The  list  of supported hardware capability names depends on the CPU.  The following names
       are currently recognized:

       Alpha  ev4, ev5, ev56, ev6, ev67

       MIPS   loongson2e, loongson2f, octeon, octeon2

              4xxmac, altivec, arch_2_05, arch_2_06, booke, cellbe,  dfp,  efpdouble,  efpsingle,
              fpu,  ic_snoop,  mmu,  notb, pa6t, power4, power5, power5+, power6x, ppc32, ppc601,
              ppc64, smt, spe, ucache, vsx

       SPARC  flush, muldiv, stbar, swap, ultra3, v9, v9v, v9v2

       s390   dfp, eimm, esan3, etf3enh, g5, highgprs, hpage,  ldisp,  msa,  stfle,  z900,  z990,
              z9-109, z10, zarch

       x86 (32-bit only)
              acpi,  apic,  clflush,  cmov, cx8, dts, fxsr, ht, i386, i486, i586, i686, mca, mmx,
              mtrr, pat, pbe, pge, pn, pse36, sep, ss, sse, sse2, tm

       Among the more important environment variables are the following:

              (glibc since 2.2.3) Each shared library can inform the dynamic linker of the  mini‐
              mum  kernel  ABI  version that it requires.  (This requirement is encoded in an ELF
              note section that is viewable via readelf -n as a section labeled  NT_GNU_ABI_TAG.)
              At  run  time,  the dynamic linker determines the ABI version of the running kernel
              and will reject loading shared libraries that specify  minimum  ABI  versions  that
              exceed that ABI version.

              LD_ASSUME_KERNEL  can be used to cause the dynamic linker to assume that it is run‐
              ning on a system with a different kernel ABI version.  For example,  the  following
              command  line causes the dynamic linker to assume it is running on Linux 2.2.5 when
              loading the shared libraries required by myprog:

                  $ LD_ASSUME_KERNEL=2.2.5 ./myprog

              On systems that provide multiple versions of a shared library (in different  direc‐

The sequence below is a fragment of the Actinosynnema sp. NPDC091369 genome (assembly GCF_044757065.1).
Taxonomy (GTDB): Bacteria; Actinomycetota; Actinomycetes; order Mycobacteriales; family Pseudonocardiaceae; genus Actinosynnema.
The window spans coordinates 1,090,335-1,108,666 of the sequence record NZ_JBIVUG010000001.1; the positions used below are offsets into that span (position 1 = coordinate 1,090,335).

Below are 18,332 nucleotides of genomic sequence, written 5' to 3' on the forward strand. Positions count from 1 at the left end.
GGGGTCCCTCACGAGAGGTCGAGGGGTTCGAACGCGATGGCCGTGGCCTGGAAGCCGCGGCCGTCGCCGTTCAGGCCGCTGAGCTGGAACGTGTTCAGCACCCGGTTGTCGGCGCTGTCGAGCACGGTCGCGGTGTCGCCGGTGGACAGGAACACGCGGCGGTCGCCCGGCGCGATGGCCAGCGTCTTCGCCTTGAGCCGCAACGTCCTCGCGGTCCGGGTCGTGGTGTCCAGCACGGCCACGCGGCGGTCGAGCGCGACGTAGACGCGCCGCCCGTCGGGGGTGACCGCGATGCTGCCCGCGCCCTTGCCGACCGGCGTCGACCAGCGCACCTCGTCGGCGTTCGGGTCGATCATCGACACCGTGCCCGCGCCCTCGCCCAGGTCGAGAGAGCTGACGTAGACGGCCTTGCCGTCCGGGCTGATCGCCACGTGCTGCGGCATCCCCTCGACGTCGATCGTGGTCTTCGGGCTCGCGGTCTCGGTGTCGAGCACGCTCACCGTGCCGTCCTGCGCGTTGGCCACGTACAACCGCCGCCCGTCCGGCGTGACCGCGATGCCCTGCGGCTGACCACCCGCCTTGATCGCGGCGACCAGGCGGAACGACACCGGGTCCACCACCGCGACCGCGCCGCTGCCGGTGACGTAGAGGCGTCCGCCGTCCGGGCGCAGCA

tories  in the search path) that have different minimum kernel ABI version require‐
              ments, LD_ASSUME_KERNEL can be used to select the version of the  library  that  is
              used  (dependent on the directory search order).  Historically, the most common use
              of the LD_ASSUME_KERNEL feature was to manually select the older LinuxThreads POSIX
              threads  implementation  on systems that provided both LinuxThreads and NPTL (which
              latter was typically the default on such systems); see pthreads(7).

              (glibc since 2.2) Don't update the Global Offset Table (GOT) and Procedure  Linkage
              Table (PLT) when resolving a symbol.

              (libc5;  glibc  since 2.1.1) If set to a nonempty string, causes the dynamic linker
              to resolve all symbols at program startup instead of deferring function call  reso‐
              lution  to  the  point when they are first referenced.  This is useful when using a

              A colon-separated list of directories in which to search for ELF libraries at  exe‐
              cution-time.  Similar to the PATH environment variable.  Ignored in set-user-ID and
              set-group-ID programs.

              A list of additional, user-specified, ELF shared libraries to be loaded before  all
              others.   The  items of the list can be separated by spaces or colons.  This can be
              used to selectively override functions in other shared  libraries.   The  libraries
              are  searched  for  using  the rules given under DESCRIPTION.  For set-user-ID/set-
              group-ID ELF binaries,  preload  pathnames  containing  slashes  are  ignored,  and
              libraries  in  the  standard  search directories are loaded only if the set-user-ID
              permission bit is enabled on the library file.

              (ELF only) If set to a nonempty string, causes the  program  to  list  its  dynamic
              library dependencies, as if run by ldd(1), instead of running normally.

       Then  there are lots of more or less obscure variables, many obsolete or only for internal

              (libc5) Version of LD_LIBRARY_PATH  for  a.out  binaries  only.   Old  versions  of
              ld-linux.so.1 also supported LD_ELF_LIBRARY_PATH.

              (libc5)   Version   of  LD_PRELOAD  for  a.out  binaries  only.   Old  versions  of
              ld-linux.so.1 also supported LD_ELF_PRELOAD.

              (glibc since 2.4) A colon-separated list of user-specified, ELF shared  objects  to
              be loaded before all others in a separate linker namespace (i.e., one that does not
              intrude upon the normal symbol bindings that would occur in  the  process).   These
              libraries  can  be  used to audit the operation of the dynamic linker.  LD_AUDIT is
              ignored for set-user-ID/set-group-ID binaries.

              The dynamic linker will notify the audit libraries  at  so-called  auditing  check‐
              points—for  example, loading a new library, resolving a symbol, or calling a symbol
              from another shared object—by calling an  appropriate  function  within  the  audit
              library.   For  details, see rtld-audit(7).  The auditing interface is largely com‐